Tom - The magazine Wired is reporting that Internet service providers that monitor their networks for copyright infringement or bandwidth hogs may be committing felonies by breaking federal wiretapping laws. University of Colorado law professor Paul Ohm, a former federal computer crimes prosecutor, argues that ISPs such as Comcast, AT&T and Charter Communications that are or are contemplating ways to throttle bandwidth, police for copyright violations and serve targeted ads by examining their customers' internet packets are putting themselves in criminal and civil jeopardy. Charter's proposed test of a system that eavesdrops on the URLs its customers visit, in order to serve them targeted ads, has already spurred a powerful Congressman to question whether the scheme would violate the Cable Act. For its part, Comcast's heavy-handed throttling of peer-to-peer sharing by sending fake stop messages to its customers has the Federal Communications Commission holding public hearings over whether it should ban the practice as being inconsistent with its open network principles.
Linda - Ohm thinks these practices may also run afoul of other laws as well, in particular the Wiretap Act, a federal statute banning eavesdropping that comes with criminal and civil penalties. That law has some exceptions for service providers to monitor content, but only when necessary to deliver service, or to protect the company's "rights and property." In fact, Ohm thinks network system administrators could themselves be in legal trouble, just for following orders from their bosses to install monitoring devices. Said Ohm, "Not only is this a five-year felony, it also has individual accountability." "The sys admin could be sued individually and prosecuted individually If you are asked by your manager to go and do this kind of monitoring, you yourself may be legally exposed." Fellow panelist Michael McKeehan, a director of Internet and Technology Policy for Verizon, said his company shares the same legal concerns, which is why it has explicitly said it has no plans to build filters to look for copyright infringers, as AT&T has it is interested in doing. Not surprisingly, the panel did not include anyone from an ISP that is filtering or talking about filtering packets. Those ISPs skipped even an FCC hearing in Stanford last month.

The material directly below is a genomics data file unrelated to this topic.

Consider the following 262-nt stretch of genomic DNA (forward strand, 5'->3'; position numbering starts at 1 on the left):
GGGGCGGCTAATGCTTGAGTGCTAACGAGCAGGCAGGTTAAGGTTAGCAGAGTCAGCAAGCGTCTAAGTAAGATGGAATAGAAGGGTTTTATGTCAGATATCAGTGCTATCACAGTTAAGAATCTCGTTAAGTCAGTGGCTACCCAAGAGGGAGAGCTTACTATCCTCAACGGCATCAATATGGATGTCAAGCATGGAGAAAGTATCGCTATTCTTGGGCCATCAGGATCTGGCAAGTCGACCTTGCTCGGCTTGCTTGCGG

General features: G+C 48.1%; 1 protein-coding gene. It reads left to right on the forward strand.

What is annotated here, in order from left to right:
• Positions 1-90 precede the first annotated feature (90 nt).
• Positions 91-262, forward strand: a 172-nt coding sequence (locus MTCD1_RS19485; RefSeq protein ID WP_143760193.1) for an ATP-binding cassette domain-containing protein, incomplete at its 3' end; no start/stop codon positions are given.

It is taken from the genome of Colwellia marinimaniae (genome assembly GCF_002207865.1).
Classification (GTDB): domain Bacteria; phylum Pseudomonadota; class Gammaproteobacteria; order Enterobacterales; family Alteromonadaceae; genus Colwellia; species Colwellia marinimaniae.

Tom - C/Net is reporting that users of Windows Vista Media Center were blocked from recording two NBC shows last week. Microsoft is soon expected to explain why it inserted technology into its Vista operating system that blocked digital-TV viewers from recording their favorite shows. The controversy began last week, when some Vista Media Center users trying to record from over-the-air digital or basic cable television discovered that they were barred from recording NBC TV shows American Gladiators and Medium. The software maker said Windows Media Center honors the “broadcast flags used by broadcasters to limit recording. The term "broadcast flag" has taken on several meanings, but it is best known for describing a set of proposals made by the FCC. The commission wanted those that made television software and hardware equipment to honor the flag, a code that broadcasters can insert into the data stream of digital-TV shows that typically place restrictions on the copying of shows. The courts ruled against the FCC's plan in 2005, saying the regulator couldn't force electronics makers to interpret TV signals a certain way. Since then, those software and hardware companies have had the option of deciding whether to design their systems to obey the broadcasters' flags.
Linda - The article notes that the flag rules were never meant to ban the recording of over-the-air digital broadcasts. They were designed to wall off content, and prevent mass reproduction and piracy. But Vista's remote copy control apparently goes much further and may forbid the recording of broadcast TV shows. About 30 million U.S. households are equipped with a DVR, according to research firm Leichtman Research Group. Forrester Research says about a third of the country's households own DVRs and predicts that the percentage will climb to 50 percent by 2010. That number is likely to rise rapidly after February 17, 2009, when all full-power U.S. broadcast television stations will switch from analog to digital broadcasts. As for Window users, more than 140 million copies of the Vista operating system have been sold, Microsoft said last month. Both Vista Home Premium and Vista Ultimate contain Media Center, though a tuner is needed to record from TV.